Azure File Share for your Infrastructure Backup

While working on a small problem with the infrastructure backup on one of our connected Stacks, I wondered if this could work with an Azure File Share. We now have a dedicated file server that we need to license and manage which might be a little bit old school in 2019?

I put out a tweet and quickly got a reply from @ThomasMaurer that he had already done this. Cool! So, let’s try this out.

Note! This configuration is still not officially supported by Microsoft (January 2019).

Step 1 – Create a storage account in your public Azure subscription

In my case I used the tenant where this Azure Stack is registered under. I created a resource group called “region-infrabackup” and a storage account called “regionbck1”.

Go to File Service – Files and create a folder. In my case I called it “backup”.

Click on the folder and from the top click Connect. The information you need to connect to the share appears on the right. I copied the one with the “net use” command and pasted it in a notepad.

You can extract the file share, username and password from this information:

Fileshare \\regionbck1.file.core.windows.net\backup
Username AZURE\regionbck1
Password WGpoVG1QdnpGWUdwb3FTYXdrV1FKcnBiZkRXdEFIY25HZG5Hb3Z3SkpIRnhsa1p5bEJRcXRpaXJBUUxSR0laVQ==

Step 2 – Test the Azure File Share

You can go ahead and try to configure the infrastructure backup first, but there is another way to test if the SMB share is available and works. If it does not, it will give you some extra information that can be helpful.

Connect to your PEP and run the following command:

Don’t be afraid, it won’t run a complete Test-AzureStack, only the tests for AzsBackupShareAccessibility.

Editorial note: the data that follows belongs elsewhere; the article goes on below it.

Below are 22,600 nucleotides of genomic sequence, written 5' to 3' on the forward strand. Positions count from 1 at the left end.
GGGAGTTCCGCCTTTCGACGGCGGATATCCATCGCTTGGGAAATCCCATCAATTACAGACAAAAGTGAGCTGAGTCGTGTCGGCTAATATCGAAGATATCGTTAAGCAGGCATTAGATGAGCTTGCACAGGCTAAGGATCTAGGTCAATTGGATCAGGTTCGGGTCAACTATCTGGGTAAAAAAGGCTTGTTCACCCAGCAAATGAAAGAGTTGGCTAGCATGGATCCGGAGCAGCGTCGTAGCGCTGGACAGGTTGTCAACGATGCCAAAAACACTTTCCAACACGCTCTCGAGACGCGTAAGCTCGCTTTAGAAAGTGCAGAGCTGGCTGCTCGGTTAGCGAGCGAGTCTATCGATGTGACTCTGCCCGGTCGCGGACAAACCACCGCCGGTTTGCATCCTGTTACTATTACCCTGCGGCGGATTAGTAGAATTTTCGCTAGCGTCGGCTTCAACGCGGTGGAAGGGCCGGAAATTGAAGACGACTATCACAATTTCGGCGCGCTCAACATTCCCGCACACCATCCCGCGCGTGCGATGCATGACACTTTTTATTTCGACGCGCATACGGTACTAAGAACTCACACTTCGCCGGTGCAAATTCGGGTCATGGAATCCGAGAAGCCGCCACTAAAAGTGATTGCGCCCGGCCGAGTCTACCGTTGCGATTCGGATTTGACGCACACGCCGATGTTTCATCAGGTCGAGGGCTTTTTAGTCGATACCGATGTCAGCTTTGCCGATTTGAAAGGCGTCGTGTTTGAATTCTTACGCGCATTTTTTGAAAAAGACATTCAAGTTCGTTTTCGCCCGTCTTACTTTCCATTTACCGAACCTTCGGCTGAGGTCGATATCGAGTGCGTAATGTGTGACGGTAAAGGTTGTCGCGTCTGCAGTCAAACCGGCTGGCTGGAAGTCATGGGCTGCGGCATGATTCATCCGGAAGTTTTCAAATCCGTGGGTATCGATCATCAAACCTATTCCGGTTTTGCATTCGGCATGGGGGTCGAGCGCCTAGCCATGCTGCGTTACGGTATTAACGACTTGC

The output hopefully looks like this:

Then you are good to go and can continue configuring your infrastructure backup. If not, I will give you some tips at the end of this post.

Step 3 – Configure the infrastructure backup

This is business as usual for an Azure Stack Operator. Use the information gathered in step 1. Small side note, it is important to use a proper encryption key. You can create one via PowerShell with the command New-AzsEncryptionKeyBase64. Do not forget to change your key on a regular basis.

Run a backup and see if it works.

Step 4 – Secure the storage account (optional)

I chose to secure the storage account with an IP filter. You can do this by adding the IP-ranges to the Firewall rules of the storage account. You can find this under “Firewall and Virtual Networks”.

I also added the Public VIP range of this Azure Stack… You never know if they change it. 😉

If you want, you can encrypt the share even more with Azure Key Vault.

This is it. Enjoy your As a Service SMB share for your Azure Stack Infrastructure Backup.


Now, what if the Test-AzureStack command gives something like this:

Then, like it says, we can call Get-AzureStackLog for additional diagnostics.

During a call with Support I learned that this information can be found in the SeedRing log. I tend to use the ERCS_AzureStackLogs.ps1 script to collect logs, only choosing the SeedRing logs in the time-frame needed.

Get the file Seedring-timestamp.zip from the AzureStackLogs-timestamp folder. Then copy it to C:\tmp\ and extract it. In one of the ERCS folders you’ll find a HTML file called AzureStack_Validation_Summary_timestamp.html. Open this file and here you will find more information. It will tell you if the SMB-share is reachable and writable and could provide you with some clues if not.

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